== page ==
The sky will push the dynamic range of the sensor, especially when there is shadow detail that you want in your picture. The dynamic range in your average cameraphone is relatively limited – you are after all buying a phone not a camera, though the relative capabilities of the camera on the phone probably matter more to a photographer than they do to the average cameraphone punter. There is also the question of whether including it adds or detracts from the overall picture so as ever, work the scene. Take multiple angles. Use portrait and landscape.
Wide angle lenses also distort perspective when not bang on square to the lines in the rest of the photograph. This is something to exploit. Using leading lines and a different perspective to gives the image a different feel and when done boldly, more punch. The flip side to this, of course, is that far away objects look very small, sometimes to the point of being overwhelmed by the other elements in the picture. Zoom with your feet as far as is possible. Get closer (or further away) through the medium of Shanks’s Pony. The combination of these two things, say when taking tall buildings, mean you have to be more careful with getting things squared up or they lean at alarming angles. Most phones (and SLR’s) these days have gauges built in to help with this.
So, the cameraphone is another photographic tool, learning to use it and exploit its features just like any other camera can be very rewarding. Be it open vistas or a lot of detail close up using the same composition skills as we use with our other gear can get good results.
Club evenings with cameras are always popular and always a good opportunity to gain knowledge and practice the basics, or try something a little different. Last meeting was no exception as we undertook an evening of tabletop photography, for which the club is grateful for all those who put a lot of effort into making the evening a success.
Theses themed evenings aren’t just about the theme and or subject. They are a chance to get the most out of a controlled situation, specifically, at least for our purposes this week, the chance to work a subject. Now working the scene, or a variation of it, is a phrase that often bandied about.
Sooner rather than later you will come across Henri Cartier-Bresson and the idea of the decisive moment, and certainly in any scene that involves movement there is, or will be a combination of the elements in the frame for which their interplay makes the full story. Is it the same with table top/still life? Essentially yes, but the control in the frame is pretty much absolute and the truth in the frame may be entirely documentary or an arrangement of light on shape in some artistically pleasing manner. The chaos of everyday life is excluded in pursuit of control either way.
So what do we mean by working the scene? Cartier-Bresson didn’t just take one photograph of a scene, even if the first one was the one he ended up using. Nor anyone else. Closer, further away, left, right, up, down all realign the elements, the task is then to isolate the best image to work with.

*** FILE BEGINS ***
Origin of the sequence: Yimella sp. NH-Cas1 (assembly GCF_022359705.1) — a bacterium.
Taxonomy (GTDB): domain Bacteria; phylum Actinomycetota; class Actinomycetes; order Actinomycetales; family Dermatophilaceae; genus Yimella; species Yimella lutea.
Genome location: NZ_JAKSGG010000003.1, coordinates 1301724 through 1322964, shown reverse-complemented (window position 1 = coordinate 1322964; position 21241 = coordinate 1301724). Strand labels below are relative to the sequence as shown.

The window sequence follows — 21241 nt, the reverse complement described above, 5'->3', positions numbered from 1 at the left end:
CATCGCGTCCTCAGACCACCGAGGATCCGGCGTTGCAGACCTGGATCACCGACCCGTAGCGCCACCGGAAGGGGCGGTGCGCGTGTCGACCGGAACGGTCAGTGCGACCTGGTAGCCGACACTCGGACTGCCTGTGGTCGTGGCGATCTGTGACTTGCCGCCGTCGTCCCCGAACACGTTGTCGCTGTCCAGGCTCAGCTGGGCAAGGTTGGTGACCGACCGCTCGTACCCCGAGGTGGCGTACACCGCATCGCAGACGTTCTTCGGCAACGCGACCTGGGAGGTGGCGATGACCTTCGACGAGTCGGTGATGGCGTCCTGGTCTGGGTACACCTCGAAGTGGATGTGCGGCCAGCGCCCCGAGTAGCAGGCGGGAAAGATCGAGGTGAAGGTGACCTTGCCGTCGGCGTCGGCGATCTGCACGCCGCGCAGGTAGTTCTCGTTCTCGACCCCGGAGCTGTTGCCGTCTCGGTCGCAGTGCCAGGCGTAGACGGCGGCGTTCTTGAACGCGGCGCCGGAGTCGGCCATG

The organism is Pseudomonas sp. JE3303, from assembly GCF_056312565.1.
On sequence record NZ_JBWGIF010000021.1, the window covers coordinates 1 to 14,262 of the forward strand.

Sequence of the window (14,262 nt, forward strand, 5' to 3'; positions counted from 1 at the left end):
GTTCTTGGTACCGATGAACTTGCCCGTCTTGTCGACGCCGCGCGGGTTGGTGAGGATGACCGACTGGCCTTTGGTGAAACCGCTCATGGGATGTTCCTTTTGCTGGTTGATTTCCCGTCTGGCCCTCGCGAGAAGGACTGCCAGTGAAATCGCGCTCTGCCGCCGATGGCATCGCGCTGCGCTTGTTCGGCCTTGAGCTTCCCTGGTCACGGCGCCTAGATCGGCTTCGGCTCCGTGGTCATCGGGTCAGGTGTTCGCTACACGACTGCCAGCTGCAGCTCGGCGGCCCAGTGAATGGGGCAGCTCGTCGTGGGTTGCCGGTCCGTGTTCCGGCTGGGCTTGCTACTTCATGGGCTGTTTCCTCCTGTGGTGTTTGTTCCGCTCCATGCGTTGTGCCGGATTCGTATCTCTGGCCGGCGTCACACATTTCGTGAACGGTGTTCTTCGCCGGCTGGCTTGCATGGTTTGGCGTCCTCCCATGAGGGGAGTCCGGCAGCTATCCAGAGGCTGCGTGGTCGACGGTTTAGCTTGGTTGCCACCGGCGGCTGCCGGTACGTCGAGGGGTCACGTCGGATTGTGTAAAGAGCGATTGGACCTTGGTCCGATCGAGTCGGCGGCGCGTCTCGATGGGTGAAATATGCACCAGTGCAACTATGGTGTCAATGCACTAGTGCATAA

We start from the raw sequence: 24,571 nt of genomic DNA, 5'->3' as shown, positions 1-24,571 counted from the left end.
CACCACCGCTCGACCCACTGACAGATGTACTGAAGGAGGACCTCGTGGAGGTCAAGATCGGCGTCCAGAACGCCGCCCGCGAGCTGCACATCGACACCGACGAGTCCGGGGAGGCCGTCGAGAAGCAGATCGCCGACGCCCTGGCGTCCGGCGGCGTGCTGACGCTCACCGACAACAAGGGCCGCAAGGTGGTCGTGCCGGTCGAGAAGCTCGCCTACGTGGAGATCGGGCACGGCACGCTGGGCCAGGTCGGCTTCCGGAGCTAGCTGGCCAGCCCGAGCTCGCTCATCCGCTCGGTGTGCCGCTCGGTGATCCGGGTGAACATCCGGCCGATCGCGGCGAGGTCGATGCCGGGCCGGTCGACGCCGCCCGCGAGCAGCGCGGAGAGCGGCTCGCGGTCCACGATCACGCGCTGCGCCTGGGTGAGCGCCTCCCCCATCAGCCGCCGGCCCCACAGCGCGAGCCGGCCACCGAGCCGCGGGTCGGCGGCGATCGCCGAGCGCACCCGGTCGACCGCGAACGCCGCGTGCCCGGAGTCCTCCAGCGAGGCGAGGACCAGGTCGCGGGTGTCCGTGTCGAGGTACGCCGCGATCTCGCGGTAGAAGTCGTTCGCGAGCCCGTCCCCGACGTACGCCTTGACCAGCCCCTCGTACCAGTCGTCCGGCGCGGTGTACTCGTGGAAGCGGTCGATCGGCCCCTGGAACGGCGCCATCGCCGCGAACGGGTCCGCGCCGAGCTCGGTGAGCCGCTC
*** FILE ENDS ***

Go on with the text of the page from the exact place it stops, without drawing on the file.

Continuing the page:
With table top, though, there isn’t necessarily a lot of room to work with, nonetheless it is still worth the effort. Whether you change the camera angle or the arrangement of the items you are photographing you can still affect the same sort of ends. The end result, the one you show, is then more likely to be better at communicating with your audience because it is the end result of a process.
There is also a question, further prompted by the idea of the end result, of whether you can do this moving around in time. If your intent is to capture something that has to be constructed before you take a picture of the end result, why not photograph that construction? It could well be that the image that you end up keeping is one that shows all the elements but not the whole. That whole is then constructed in the mind of the viewer.
The whole point is that of collecting data deliberately. From this data we then make a story. Changing the angle/distance/perspective creates a pause and in that pause we can process the data we have collected. We can turn these to our own advantage with a little pre planning. Whilst framing the image we can be critical of what we are looking at, now that we have put a physical frame around it.
Put simply we start seeing when we stop looking. Look is the hook, the thing that caught our eye, the draw in. Seeing takes a lot more effort and experimentation, but seeing is the essence of photography. It also means that we can practice this, using table top, at home, through experimentation and starting with the tools of composition. Two to start with, I suggest are light and dark and lines.
Light and dark in its purest form, black-white (the Japanese Notan art form for instance) or at the least two complimentary colours. Contrast is what the eye, rather like the autofocus on our cameras, looks for, so as to make things clear. Use this as a key to where the light falls and with a little practice we can make powerful yet subtle ways that take the eyes of the viewer to where the photographer wants them.